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To understand the artform we must first understand its medium. Stucco, whose composition has evolved through the centuries, is made from fine plaster and other compounds. It became popular for molding architectural decoration in the seventeenth century. Essentially, there are two ways to create realistic solid forms --sculpting them from a rock or building them up with clay and other substances. Traditional stone sculpture presumes defining a form from a solid mass, forcing the artist to think in terms of the absence of the space (negative space) he carves away to reveal form. Stucco and terra cotta, conversely, entail the development of forms from existing mass. In other words, mass is created directly with a workable substance (stucco or clay), rather than removed from a brittle substance (stone). In reality, the two artforms --stone sculpture and "plastic" modeling-- require completely different ways of thinking on the part of the artist. Moreover, stone sculpture is not a very forgiving technique. One error is sufficient to ruin an evolving statue. Clay and terra cotta, however, offer slightly more flexibility. Stucco sculpture actually allows the artist to build up forms but also to carve into them. Unlike stone sculpture, however, stucco forces the artist to work rather rapidly, before the substance dries. In its most evolved form, stucco offers the benefits of both clay and stone. Giacomo Serpotta, one of Italy's lesser known masters, was expert in the stucco technique.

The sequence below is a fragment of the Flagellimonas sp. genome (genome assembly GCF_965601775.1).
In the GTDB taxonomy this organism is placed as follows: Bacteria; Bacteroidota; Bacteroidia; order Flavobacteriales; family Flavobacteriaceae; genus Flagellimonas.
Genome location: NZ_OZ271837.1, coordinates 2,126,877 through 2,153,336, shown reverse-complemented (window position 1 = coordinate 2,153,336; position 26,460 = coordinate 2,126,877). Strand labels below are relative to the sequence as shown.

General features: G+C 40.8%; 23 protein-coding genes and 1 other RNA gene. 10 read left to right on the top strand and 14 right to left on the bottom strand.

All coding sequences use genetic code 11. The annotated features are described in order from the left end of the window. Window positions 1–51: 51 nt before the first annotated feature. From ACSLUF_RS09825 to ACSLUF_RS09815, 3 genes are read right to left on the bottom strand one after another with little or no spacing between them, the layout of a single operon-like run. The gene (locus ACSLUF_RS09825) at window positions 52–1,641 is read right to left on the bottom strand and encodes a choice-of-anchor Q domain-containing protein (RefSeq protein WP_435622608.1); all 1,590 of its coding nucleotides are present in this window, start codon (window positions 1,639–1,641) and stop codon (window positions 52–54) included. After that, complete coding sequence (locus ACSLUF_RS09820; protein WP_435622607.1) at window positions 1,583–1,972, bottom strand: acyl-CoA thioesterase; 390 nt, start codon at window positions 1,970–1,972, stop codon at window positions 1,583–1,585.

He was born in Palermo's Kalsa district in 1656 to Gaspare, a sculptor. At least two of Gaspare's sons followed in his footsteps to become well-known sculptors. Initially, Giacomo collaborated with his brother, Giuseppe. In Palermo, the oratories of Santa Cita and San Lorenzo bear Serpotta's mark. So does the medieval church of Sant'Agostino. In the Church of San Francesco d'Assisi, Serpotta created several statues, including Modesty (shown here) and the other Virtues, around 1723. The artist died in 1732. His son, Procopio, was a competent stucco sculptor but never achieved Giacomo's mastery of this unique art.
Giacomo Serpotta is credited with creating an original technique for polishing stucco, imparting to his work a lustre not unlike that of stone. This is why stucco sculptures are often mistaken for polished stone. But while certain kinds of stone weather the elements admirably, stucco sculpture was usually reserved for architectural interiors --especially churches, civic offices and palatial homes. With Serpotta and other artists of his period, the Baroque styles reached a level of technical creativity previously unknown. The Renaissance and Classical influences in his work are difficult to ignore. Bernini and Gagini have been cited as inspirations. Serpotta is the artist said to have elevated stuccowork in Italy from a craft to a high art.
His work influenced southern Italian sculptors, naturally, but his fame soon spread beyond Italian shores. In Serpotta's hands, monumental figures seemed to come alive. However competent his sculpture was technically, it is this seemingly intangible quality that defined his work and influenced, on an aesthetic level, a generation of Rococo sculptors, particularly in Germany. Serpotta used the placement of elements in asymmetrical or unorthodox fashion to create perspective and realism. One might find the Serpotta sculpture of a child "seated" at the base of a larger statue rather than sitting in a rigid fashion next to it. The figures in Palermo's Church of San Francesco d'Assisi almost seem to be floating in space. They certainly seem to have been frozen in time.
About the Author: Artist Antonella Gallo teaches art in Rome.